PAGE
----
I first read the book in 2009. I usually wait at least ten years before I reread any title. (I only subject my favorite books to rereads; there is simply too much new stuff to devour.) The first time I read 24 Hours, I gobbled up the 415-page novel over the course of a weekend. This time, it will take me a full three days.

24 Hours is that good. I won’t explain the whole plot here. (Amazon and Wikipedia have already covered that ground.) But you already know, more or less, based on my description above: kidnap-for-ransom.

Here are a few more details: Will and Karen Jennings are an affluent Mississippi couple. (He’s an anesthesiologist.) A gang of three criminals—two men and one woman—kidnap the Jennings’s diabetic daughter, Abby, for ransom. If the gang doesn’t get what they want, they will murder the Jennings’s young daughter.

24 Hours is a superbly written, page-turning book; but no one would call its premise original. You’ve seen and read multiple interpretations of the kidnap-for-ransom plot, probably including the 1996 Mel Gibson film, Ransom. The movie Ransom came out four years before 24 Hours was published, so Ransom may have influenced 24 Hours. That wouldn’t surprise me. 

Story concepts can’t be copyrighted, of course—for good reason. We certainly haven’t seen our last interpretation of the kidnap-for-ransom story, also for good reason. If these plots are executed with any reasonable level of skill, they make compelling film and fiction. A kidnap-for-ransom plot involves family, an external threat, and a series of best-worst choices. There are the makings of a good story, right in front of you.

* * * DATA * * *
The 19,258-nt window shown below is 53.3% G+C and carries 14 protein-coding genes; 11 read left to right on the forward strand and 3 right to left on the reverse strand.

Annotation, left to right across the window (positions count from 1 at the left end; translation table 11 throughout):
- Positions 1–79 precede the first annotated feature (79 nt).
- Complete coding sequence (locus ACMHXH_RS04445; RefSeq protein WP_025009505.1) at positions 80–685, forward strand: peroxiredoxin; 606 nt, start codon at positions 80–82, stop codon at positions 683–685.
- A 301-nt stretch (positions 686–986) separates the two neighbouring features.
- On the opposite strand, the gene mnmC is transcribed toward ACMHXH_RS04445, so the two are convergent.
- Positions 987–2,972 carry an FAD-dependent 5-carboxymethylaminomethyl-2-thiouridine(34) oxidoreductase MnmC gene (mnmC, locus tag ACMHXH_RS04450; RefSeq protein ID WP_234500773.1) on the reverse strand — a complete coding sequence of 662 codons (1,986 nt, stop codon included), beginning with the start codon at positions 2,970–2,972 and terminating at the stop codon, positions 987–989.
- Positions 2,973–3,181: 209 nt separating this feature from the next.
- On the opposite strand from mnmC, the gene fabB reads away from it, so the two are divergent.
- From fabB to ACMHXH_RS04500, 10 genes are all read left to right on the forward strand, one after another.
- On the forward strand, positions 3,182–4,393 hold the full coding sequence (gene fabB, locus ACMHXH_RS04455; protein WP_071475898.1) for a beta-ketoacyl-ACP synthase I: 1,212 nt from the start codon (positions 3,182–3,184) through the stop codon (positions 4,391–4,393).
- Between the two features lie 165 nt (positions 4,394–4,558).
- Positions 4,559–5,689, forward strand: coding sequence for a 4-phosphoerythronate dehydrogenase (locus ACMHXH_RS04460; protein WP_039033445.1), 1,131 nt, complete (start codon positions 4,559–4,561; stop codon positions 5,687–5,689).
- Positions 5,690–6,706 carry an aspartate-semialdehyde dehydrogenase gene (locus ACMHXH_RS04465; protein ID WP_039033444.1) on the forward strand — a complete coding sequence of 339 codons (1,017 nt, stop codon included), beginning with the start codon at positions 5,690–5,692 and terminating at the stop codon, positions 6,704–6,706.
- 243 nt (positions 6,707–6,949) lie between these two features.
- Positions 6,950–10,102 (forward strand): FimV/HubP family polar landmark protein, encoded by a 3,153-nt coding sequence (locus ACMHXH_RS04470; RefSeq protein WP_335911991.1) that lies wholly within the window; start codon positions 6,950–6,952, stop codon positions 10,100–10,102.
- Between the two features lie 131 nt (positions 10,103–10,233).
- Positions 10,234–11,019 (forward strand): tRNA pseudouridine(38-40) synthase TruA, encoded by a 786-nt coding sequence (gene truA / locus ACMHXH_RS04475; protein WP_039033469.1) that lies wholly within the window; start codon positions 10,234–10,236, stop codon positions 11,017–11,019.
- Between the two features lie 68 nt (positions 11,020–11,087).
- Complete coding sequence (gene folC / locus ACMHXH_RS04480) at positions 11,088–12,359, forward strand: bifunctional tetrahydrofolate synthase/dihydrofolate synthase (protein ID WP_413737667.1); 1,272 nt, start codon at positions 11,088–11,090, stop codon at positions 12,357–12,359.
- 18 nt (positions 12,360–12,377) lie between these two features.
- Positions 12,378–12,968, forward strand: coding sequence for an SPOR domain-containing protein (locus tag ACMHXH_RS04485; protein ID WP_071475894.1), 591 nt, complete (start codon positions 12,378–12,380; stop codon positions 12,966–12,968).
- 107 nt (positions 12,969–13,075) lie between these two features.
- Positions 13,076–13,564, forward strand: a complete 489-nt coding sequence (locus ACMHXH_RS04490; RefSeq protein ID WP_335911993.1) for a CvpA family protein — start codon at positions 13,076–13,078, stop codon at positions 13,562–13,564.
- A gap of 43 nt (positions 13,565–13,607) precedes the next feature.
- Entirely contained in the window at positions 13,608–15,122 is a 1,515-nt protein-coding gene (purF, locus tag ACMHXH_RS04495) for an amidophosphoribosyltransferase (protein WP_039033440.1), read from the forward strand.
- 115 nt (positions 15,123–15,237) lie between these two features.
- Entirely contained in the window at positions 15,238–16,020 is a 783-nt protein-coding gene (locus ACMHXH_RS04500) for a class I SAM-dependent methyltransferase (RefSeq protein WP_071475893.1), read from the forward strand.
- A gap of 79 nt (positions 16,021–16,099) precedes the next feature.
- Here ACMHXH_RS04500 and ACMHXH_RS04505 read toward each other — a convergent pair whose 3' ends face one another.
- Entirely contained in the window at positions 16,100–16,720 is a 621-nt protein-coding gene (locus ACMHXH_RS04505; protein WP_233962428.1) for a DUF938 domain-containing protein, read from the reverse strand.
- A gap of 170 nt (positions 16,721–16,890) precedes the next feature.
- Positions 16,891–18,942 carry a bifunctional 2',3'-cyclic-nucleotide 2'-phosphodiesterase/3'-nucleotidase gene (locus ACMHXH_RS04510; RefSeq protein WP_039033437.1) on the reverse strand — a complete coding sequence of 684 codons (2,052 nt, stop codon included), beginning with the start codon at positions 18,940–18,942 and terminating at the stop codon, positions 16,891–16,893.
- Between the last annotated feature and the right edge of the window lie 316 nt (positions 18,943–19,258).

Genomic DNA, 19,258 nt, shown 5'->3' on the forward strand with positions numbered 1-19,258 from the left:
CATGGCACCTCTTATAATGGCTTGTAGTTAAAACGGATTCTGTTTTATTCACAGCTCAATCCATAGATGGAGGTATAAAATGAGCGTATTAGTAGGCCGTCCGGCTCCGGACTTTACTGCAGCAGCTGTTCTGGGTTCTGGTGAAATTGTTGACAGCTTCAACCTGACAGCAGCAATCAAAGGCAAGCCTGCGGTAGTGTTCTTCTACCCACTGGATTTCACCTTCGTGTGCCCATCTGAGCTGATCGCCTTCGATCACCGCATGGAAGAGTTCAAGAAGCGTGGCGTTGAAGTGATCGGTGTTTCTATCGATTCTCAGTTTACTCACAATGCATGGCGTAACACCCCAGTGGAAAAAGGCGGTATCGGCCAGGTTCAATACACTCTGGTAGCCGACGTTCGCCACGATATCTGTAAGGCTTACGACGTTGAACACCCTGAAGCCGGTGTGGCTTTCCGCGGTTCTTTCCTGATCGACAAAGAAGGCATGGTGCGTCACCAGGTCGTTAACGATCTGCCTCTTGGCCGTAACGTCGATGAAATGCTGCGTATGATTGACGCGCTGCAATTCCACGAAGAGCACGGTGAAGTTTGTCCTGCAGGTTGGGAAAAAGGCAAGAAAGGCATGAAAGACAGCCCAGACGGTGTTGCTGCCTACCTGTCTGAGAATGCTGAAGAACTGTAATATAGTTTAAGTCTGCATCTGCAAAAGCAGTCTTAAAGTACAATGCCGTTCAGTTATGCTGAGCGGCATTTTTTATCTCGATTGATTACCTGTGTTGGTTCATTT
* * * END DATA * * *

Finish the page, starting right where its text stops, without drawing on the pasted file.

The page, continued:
The flat-footedness of officialdom is also a fixture of the kidnap-for-ransom plot. In all of these stories, the authorities are unable to satisfactorily resolve the situation, regardless of whether or not they are informed or involved. Someone from within the family (usually a parent) therefore has to do what the authorities cannot or will not do.

In this regard, the kidnap-for-ransom tale is also delightfully reactionary. Hillary Clinton once told us, “It takes a village to raise a child.” This earned her cooing praise from the left, and eye-rolling disdain from the right. 

The kidnap-for-ransom story is telling you that you can’t ultimately depend on the village, the village elders, or the village police. The kidnap-for-ransom plot is telling you that it takes a committed parent—and not a consensus-driven village—to save a child’s life when all the chips are down. 

Don’t trust the authorities, in other words. Don’t trust “society”. Rely on your own wits, and do what you must in order to save your child. 

View 24 Hours by Greg Iles on Amazon.

Why you should read Stephen King’s short story collection, Night Shift

I discovered Stephen King in 1984, when I serendipitously picked up a copy of ‘Salem’s Lot in my high school’s library.

I was immediately hooked. I set out to read everything King had published to that time–which was considerable, even in 1984.

My initial instinct was to focus on King’s novels. I read The Dead Zone and Cujo, The Shining, and (of course) The Stand.

Oh, yes, and Carrie. I liked Carrie a lot.